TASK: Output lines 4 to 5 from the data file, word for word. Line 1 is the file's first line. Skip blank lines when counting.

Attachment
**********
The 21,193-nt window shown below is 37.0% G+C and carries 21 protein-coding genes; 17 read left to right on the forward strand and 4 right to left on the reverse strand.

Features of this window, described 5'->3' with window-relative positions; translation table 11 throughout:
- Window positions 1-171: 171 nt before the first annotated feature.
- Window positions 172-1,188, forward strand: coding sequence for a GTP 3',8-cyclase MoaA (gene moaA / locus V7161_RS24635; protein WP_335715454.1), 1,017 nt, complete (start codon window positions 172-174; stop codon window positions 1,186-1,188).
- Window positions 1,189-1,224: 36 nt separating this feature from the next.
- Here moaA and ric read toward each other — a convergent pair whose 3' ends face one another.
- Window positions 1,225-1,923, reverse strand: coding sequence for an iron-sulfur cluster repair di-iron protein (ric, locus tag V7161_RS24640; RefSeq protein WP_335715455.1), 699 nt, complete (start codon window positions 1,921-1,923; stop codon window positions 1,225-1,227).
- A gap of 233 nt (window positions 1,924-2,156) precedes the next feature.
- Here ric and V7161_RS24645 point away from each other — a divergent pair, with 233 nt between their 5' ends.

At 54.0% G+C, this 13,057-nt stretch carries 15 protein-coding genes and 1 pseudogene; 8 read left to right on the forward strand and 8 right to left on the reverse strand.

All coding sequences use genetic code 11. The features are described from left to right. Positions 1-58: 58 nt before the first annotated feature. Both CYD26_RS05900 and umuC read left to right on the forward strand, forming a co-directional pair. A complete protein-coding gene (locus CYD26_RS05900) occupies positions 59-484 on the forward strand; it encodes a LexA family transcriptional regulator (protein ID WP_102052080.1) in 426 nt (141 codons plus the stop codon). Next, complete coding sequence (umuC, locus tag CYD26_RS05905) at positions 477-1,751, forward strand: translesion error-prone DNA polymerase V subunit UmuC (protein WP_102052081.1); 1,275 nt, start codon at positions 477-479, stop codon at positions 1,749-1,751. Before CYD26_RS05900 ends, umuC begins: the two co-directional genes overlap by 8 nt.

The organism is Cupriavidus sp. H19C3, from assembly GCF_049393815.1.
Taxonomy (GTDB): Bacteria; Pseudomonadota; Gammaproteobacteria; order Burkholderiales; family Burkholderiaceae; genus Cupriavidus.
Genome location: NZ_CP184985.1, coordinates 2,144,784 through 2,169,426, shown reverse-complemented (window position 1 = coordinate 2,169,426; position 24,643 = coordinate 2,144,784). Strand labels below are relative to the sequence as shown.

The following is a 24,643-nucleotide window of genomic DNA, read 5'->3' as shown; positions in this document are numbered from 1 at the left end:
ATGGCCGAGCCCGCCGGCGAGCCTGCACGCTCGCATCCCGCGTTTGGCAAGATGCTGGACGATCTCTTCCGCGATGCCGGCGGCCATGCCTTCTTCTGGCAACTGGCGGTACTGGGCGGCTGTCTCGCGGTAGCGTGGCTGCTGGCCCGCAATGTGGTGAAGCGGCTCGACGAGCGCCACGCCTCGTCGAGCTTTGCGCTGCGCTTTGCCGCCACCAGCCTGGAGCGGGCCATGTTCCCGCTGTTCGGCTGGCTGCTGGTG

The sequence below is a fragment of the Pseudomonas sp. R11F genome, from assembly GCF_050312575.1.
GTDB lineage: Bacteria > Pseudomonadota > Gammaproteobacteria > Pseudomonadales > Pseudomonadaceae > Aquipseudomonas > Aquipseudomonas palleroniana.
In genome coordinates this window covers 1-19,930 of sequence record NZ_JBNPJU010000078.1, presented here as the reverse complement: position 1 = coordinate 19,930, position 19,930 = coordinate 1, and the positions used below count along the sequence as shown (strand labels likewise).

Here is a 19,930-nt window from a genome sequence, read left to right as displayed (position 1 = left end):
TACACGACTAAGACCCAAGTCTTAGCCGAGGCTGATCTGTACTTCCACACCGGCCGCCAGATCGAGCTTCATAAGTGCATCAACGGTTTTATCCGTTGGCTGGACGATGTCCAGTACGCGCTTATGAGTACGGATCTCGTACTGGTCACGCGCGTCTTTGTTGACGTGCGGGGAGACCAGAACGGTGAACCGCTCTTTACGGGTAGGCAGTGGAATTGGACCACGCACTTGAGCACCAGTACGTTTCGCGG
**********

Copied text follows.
- Window positions 172-1,188, forward strand: coding sequence for a GTP 3',8-cyclase MoaA (gene moaA / locus V7161_RS24635; protein WP_335715454.1), 1,017 nt, complete (start codon window positions 172-174; stop codon window positions 1,186-1,188).
- Window positions 1,189-1,224: 36 nt separating this feature from the next.